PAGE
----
As we prepare for Going Down Swinging’s first-ever WA launch, our Perth-based deputy ed Simon Cox reflects on the Perth literary scene and what to expect from tonight’s event.

Going Down Swinging No. 35 launches in Perth tonight with an evening of spoken word, music, and readings from the magazine. This will be the first GDS launch in Perth, but maybe the fortieth such type event I’ve helped organise in this city. For four years, friends and I ran a monthly spoken word night called Cottonmouth, which built a devoted audience for the professional chaos of host Tomás Ford, the poetic piss-takes of open mic heartthrob Byron Bard, and the poetry and short fiction of writers like Amber Fresh, Rebecca Giggs, Andy McNeil and Jay Pruyn.

Cottonmouth retired in 2011, but people still talk to me about it. What they remember most fondly isn’t a particular night or performer – although there were highlights, discoveries and bizarre one-offs – but simply the opportunity to spend time with other writers. In a city where the talent quickly outpaces the number of launches, readings and festivals, and where it’s easy for writers to work away unnoticed even to each other, Cottonmouth provided an important connective function. Thinking about it now, I owe an almost embarrassing number of friendships, love affairs, collaborations and rivalries to that evening.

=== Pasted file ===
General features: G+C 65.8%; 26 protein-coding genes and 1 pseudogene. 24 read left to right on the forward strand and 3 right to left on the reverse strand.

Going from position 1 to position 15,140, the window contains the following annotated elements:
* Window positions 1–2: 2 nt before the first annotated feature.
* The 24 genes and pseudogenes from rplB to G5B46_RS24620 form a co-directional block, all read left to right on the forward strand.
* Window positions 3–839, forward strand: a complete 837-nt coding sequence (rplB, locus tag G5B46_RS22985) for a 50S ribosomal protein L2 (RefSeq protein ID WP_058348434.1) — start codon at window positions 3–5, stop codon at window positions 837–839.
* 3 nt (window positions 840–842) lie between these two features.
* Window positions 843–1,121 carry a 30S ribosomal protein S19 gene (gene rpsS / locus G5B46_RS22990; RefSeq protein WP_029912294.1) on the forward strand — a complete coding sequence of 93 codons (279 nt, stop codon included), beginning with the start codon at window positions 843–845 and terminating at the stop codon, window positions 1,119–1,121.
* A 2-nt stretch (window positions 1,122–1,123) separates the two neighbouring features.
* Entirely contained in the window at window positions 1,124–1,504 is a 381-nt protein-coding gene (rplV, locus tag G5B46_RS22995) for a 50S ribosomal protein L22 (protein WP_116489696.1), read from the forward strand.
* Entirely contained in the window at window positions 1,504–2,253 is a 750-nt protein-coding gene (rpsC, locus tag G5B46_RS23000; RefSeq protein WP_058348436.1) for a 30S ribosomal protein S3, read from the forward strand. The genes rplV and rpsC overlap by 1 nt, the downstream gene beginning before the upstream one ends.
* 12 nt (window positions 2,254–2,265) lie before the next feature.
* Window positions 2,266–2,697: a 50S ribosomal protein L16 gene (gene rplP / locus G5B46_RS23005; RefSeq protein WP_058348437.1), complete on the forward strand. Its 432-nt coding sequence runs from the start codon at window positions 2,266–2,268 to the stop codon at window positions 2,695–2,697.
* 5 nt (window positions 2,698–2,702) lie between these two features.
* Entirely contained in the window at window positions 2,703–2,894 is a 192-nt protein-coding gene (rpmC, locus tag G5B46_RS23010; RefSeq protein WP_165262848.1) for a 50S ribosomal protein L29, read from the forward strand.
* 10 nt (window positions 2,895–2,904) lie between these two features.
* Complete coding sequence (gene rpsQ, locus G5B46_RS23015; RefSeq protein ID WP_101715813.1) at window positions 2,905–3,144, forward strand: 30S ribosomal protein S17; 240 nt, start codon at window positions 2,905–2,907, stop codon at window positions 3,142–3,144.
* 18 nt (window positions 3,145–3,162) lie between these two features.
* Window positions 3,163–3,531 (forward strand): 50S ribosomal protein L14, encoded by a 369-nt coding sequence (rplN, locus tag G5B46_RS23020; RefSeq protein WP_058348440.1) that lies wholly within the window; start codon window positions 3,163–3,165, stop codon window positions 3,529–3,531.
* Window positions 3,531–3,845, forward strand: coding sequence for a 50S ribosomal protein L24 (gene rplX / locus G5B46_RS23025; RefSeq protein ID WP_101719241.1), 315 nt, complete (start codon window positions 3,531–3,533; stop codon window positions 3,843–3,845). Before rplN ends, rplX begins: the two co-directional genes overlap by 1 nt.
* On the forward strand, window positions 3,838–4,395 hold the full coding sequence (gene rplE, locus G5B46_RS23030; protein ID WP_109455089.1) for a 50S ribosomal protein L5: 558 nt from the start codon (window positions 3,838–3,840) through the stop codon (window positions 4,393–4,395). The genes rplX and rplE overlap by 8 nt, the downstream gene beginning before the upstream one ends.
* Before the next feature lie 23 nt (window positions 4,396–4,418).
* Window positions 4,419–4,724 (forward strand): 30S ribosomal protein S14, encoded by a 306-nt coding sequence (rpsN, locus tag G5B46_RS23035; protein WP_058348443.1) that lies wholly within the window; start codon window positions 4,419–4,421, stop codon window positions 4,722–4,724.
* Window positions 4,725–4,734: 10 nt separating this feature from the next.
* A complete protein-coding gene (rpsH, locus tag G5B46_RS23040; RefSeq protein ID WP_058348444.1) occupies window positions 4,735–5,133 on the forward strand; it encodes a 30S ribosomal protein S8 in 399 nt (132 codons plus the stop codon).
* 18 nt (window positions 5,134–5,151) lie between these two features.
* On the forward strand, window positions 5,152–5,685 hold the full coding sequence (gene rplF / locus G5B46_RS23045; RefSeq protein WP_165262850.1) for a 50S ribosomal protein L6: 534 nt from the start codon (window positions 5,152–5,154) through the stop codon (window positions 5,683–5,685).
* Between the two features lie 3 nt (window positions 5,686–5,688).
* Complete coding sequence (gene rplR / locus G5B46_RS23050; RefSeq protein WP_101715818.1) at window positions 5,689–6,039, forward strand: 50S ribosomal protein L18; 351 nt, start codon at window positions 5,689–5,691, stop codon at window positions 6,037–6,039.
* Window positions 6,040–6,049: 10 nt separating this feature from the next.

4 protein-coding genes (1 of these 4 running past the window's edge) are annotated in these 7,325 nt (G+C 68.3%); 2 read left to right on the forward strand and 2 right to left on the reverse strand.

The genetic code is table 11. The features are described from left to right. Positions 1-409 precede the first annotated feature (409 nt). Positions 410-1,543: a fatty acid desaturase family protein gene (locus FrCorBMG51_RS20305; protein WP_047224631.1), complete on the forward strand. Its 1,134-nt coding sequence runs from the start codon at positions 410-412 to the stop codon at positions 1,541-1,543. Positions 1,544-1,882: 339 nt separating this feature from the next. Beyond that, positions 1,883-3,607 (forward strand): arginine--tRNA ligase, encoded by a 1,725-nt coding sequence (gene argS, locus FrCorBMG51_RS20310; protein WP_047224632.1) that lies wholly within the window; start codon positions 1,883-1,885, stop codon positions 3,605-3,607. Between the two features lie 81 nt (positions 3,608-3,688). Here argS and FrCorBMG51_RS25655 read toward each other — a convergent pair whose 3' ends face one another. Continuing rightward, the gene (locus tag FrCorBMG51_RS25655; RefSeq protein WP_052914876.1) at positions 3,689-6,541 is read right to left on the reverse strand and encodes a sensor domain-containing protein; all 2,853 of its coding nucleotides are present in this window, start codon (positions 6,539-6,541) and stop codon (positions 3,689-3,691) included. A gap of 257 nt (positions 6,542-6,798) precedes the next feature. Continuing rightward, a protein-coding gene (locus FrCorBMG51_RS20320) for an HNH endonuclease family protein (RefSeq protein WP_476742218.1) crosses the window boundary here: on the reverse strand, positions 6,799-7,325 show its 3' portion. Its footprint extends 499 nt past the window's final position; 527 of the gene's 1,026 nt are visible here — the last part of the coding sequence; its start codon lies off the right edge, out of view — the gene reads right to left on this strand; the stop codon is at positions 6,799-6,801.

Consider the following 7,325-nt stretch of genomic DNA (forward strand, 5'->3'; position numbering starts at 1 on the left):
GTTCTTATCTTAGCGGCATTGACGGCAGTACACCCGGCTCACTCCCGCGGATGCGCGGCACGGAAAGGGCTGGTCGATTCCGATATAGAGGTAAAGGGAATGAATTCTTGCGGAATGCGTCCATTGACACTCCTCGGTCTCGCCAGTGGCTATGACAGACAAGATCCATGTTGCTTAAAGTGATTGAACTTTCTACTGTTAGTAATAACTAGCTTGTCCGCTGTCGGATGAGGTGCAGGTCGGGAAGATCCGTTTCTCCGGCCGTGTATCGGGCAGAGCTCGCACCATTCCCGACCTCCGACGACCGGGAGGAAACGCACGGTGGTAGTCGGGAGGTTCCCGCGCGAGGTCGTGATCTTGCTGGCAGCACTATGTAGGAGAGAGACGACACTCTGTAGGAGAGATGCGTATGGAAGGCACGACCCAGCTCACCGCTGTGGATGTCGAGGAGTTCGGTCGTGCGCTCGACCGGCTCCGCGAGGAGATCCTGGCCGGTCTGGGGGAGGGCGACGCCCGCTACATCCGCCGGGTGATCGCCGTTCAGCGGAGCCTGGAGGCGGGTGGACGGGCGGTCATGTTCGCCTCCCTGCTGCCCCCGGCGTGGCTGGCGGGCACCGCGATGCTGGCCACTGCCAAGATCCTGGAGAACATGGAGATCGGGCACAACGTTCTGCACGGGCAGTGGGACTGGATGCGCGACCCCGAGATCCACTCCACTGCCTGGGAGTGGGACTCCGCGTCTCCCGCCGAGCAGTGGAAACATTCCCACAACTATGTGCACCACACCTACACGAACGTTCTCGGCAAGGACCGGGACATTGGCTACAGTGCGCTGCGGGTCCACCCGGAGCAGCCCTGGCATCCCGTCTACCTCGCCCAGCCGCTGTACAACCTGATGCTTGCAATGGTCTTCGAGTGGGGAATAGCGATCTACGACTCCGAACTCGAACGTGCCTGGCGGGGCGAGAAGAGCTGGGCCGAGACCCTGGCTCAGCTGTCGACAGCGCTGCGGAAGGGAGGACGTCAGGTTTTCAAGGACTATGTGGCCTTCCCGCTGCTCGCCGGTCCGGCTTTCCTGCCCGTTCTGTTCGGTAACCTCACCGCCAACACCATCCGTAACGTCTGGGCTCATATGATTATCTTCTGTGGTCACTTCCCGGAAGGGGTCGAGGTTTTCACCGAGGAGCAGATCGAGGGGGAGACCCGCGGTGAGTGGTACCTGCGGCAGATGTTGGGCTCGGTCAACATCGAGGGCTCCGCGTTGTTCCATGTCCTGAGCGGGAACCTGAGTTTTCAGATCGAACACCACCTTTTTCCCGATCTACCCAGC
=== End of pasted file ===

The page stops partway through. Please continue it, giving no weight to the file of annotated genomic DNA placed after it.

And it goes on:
It was with this in mind more than anything that Alex Kannis and Zoe Barron approached me earlier this year with the idea of starting something like Cottonmouth up again. We wanted something that would draw Perth writers together, give them a chance to hear each other’s work, find an audience, and most importantly find each other. We called it Ships in the Night. Tonight’s launch will be our second event, and with any luck one of many more. If you’re in Perth, why don’t you come down and say ‘hi’? You might meet someone.

There are three WA contributors in Going Down Swinging No. 35, and two will be reading tonight. In future, you can expect to see more. When the Melbourne-based national magazine Voiceworks first launched in Perth, the increase in WA submissions was quick. Events like Cottonmouth and Ships in the Night are an important way for Perth writers to grow and connect, but it’s really in publications like GDS that we gain national exposure. Here’s hoping you’ll hear a lot more from us.